U.S. Navy Electromagnetic Railgun fires milestone 1000th shot

Nov 2, 2011
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U.S. Navy Electromagnetic Railgun fires milestone 1000th shot

The United States Navy has a gun that's this week reached a milestone, but before we discuss that, you've got to know that is works with more kinetic energy than a one-ton vehicle moving at 100 miles per hour. This week they've fired the gun for the 1,000th time, this marking a point quite close to production and real-world deployment. Though we've been using railguns in first person shooter video games for some time now, they've only been theoretically possible until very recently - and starting very soon, they'll be in use by the United States armed forces.

Right now researchers at the Naval Research Labs Charged Particle Physics branch are "firing up to 15 shots per week on the laboratory's experimental railgun, researchers at NRL perform detailed testing and analysis of rails and armatures, providing S&T expertise to the Navy program that is directly applicable to tests at large-scale power levels" - this noted by Dr. Robert Meger, head of the Naval Research Labs' Charged Particle Physics branch. Only a couple shots a day, but each shot represents another step towards a final approved for use product.

What you've got here is a gun which uses an electromagnetic current to make the bullet fly out of the gun. The bullet is non-explosive, mind you, and it's fired at several times the speed of sound. The bullet doesn't have explosives as a traditional bullet would, instead relying entirely on kinetic energy. This gun has been enhanced to be approximately 1.5 megajoules of energy strong, this comparable, again, to more than a one-ton vehicle moving at 100 mph.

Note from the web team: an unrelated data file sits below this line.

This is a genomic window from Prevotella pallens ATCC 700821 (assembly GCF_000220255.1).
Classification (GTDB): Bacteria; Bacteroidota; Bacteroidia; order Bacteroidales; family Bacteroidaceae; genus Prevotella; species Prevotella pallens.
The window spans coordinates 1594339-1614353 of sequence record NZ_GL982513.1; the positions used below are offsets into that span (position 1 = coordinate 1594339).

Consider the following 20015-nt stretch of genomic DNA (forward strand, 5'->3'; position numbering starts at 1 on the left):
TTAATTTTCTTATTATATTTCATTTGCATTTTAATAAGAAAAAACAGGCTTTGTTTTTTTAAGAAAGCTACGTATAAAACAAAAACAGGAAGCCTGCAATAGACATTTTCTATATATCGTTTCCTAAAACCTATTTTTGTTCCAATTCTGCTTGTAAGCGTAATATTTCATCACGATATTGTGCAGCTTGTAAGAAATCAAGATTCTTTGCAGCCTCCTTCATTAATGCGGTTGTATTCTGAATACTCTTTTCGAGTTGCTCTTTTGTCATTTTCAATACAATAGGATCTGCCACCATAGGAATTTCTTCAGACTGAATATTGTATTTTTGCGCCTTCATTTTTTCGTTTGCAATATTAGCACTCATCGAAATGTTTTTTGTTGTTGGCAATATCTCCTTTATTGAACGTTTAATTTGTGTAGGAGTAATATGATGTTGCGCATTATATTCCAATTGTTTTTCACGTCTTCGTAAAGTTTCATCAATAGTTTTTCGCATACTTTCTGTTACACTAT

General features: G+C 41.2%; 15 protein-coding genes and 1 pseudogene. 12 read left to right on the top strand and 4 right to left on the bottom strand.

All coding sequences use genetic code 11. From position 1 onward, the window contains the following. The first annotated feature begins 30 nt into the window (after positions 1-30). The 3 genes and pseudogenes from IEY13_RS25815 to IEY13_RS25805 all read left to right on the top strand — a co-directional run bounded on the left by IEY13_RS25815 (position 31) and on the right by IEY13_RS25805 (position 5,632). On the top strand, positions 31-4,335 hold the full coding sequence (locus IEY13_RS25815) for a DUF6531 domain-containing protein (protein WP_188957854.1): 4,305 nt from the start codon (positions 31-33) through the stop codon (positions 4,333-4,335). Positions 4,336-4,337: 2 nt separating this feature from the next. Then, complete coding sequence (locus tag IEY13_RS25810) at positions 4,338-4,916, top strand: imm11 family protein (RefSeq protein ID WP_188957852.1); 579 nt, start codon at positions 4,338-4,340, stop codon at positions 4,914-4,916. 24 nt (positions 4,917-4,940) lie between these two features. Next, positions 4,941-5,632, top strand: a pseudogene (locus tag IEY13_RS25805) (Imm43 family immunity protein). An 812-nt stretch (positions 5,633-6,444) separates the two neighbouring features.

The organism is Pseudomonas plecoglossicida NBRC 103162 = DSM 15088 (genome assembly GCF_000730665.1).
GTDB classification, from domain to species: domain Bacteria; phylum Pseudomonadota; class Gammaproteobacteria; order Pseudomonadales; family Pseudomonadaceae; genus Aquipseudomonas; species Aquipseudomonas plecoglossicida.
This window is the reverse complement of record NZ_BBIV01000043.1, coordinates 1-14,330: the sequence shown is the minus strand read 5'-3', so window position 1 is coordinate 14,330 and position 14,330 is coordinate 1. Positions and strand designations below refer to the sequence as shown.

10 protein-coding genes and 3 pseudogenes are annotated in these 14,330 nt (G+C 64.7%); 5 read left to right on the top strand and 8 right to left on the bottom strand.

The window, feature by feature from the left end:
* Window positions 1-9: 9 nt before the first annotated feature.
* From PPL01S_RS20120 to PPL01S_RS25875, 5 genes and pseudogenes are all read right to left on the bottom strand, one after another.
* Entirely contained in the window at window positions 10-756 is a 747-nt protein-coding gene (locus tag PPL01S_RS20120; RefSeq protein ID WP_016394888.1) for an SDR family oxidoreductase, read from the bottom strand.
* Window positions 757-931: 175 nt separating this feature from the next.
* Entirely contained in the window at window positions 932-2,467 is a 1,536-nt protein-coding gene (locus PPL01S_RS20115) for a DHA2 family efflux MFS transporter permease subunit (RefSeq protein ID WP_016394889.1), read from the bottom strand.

The gun remains in testing now, but as the Senate Armed Services Committee voted this past April to defund such projects (though they failed,) the future of the device remains in question. NRL Commanding Officer Captian Paul Stewart noted the following on the project: "A railgun weapons system must be able to launch hundreds of projectiles and withstand extreme pressures, currents and temperatures. [This landmark shot] demonstrates Navy researchers are steadily progressing toward achieving that goal, developing a more effective and efficient future ship combat system."

[via My24Web]


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